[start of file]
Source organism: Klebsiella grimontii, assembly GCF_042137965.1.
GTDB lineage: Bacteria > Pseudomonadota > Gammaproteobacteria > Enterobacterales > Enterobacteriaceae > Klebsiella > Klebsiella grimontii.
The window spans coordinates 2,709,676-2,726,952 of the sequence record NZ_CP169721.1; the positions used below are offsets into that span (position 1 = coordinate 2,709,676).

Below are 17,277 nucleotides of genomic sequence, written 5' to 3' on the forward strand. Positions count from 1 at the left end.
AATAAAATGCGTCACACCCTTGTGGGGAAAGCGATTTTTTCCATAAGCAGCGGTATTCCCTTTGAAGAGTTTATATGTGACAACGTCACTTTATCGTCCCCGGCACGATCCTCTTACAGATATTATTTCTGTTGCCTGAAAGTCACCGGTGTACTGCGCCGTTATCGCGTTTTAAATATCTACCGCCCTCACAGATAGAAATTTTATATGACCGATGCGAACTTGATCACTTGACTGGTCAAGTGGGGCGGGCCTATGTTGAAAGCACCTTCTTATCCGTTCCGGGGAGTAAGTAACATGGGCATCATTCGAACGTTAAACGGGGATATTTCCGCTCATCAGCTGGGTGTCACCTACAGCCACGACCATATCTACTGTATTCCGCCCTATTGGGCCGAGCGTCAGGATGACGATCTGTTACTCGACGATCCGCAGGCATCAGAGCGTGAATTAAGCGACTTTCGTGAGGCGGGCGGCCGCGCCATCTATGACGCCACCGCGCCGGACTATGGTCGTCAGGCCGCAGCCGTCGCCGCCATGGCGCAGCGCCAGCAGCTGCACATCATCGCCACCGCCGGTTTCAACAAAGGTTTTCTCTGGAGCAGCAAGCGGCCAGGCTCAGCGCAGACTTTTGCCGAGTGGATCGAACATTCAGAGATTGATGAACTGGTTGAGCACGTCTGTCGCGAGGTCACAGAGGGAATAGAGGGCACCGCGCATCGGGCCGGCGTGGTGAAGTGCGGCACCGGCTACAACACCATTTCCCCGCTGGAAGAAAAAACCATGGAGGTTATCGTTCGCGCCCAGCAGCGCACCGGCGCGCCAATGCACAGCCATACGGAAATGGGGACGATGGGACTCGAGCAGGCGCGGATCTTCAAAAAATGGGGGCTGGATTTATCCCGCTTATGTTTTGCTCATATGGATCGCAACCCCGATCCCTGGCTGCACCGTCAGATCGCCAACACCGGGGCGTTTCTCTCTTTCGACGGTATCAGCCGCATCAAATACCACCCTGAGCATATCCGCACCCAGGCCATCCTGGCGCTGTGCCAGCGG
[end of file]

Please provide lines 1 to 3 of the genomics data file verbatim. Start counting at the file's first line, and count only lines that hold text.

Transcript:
Source organism: Klebsiella grimontii, assembly GCF_042137965.1.
GTDB lineage: Bacteria > Pseudomonadota > Gammaproteobacteria > Enterobacterales > Enterobacteriaceae > Klebsiella > Klebsiella grimontii.
The window spans coordinates 2,709,676-2,726,952 of the sequence record NZ_CP169721.1; the positions used below are offsets into that span (position 1 = coordinate 2,709,676).